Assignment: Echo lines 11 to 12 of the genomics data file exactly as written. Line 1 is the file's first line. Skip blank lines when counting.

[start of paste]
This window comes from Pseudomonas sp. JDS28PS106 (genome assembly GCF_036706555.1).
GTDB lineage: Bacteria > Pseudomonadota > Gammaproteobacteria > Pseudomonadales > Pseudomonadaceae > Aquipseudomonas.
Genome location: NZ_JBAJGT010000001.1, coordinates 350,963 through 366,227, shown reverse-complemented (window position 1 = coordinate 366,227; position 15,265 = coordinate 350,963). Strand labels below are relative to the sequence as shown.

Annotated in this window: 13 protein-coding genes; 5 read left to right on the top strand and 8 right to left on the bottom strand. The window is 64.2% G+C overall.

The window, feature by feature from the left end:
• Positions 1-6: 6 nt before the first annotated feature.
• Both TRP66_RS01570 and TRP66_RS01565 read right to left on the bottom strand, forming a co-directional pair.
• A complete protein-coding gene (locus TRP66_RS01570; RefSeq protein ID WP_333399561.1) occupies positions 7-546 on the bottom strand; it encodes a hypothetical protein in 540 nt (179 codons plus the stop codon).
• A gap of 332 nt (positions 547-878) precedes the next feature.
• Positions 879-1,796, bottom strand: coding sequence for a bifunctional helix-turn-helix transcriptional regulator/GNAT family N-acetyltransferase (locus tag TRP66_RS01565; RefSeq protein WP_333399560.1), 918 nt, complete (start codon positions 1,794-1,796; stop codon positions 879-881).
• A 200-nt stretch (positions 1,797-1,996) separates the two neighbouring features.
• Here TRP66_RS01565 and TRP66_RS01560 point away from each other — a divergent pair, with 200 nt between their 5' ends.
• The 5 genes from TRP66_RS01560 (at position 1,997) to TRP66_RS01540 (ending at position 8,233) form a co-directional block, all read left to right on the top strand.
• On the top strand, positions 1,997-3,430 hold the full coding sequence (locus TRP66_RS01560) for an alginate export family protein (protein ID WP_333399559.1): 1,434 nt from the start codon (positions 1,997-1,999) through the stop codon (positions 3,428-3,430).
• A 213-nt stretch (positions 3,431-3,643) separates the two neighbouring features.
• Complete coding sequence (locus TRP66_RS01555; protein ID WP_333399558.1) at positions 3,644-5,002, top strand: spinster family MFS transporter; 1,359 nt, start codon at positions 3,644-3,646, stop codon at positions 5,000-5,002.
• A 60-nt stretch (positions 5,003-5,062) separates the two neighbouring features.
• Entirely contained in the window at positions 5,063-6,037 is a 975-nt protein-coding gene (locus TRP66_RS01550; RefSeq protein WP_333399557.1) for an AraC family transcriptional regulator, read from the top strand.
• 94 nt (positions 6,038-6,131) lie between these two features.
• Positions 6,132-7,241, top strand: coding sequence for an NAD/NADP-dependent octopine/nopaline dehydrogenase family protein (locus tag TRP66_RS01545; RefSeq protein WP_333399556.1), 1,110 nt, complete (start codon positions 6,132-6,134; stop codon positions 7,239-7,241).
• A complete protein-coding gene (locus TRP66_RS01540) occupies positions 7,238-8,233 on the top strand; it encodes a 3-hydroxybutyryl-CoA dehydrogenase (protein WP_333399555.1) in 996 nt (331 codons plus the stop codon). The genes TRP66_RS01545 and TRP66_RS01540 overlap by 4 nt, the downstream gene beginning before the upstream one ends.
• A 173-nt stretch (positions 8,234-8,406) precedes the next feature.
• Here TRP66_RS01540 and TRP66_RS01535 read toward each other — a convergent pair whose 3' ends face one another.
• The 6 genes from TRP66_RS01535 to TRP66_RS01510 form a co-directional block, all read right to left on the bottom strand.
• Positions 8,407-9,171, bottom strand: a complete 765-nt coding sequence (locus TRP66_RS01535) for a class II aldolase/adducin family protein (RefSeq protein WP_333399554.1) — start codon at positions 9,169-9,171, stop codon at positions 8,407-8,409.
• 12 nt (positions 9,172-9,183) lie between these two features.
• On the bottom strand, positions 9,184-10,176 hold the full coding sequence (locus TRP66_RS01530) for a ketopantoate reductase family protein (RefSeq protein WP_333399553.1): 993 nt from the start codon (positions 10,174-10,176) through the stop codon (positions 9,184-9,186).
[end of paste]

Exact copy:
• A 200-nt stretch (positions 1,797-1,996) separates the two neighbouring features.
• Here TRP66_RS01565 and TRP66_RS01560 point away from each other — a divergent pair, with 200 nt between their 5' ends.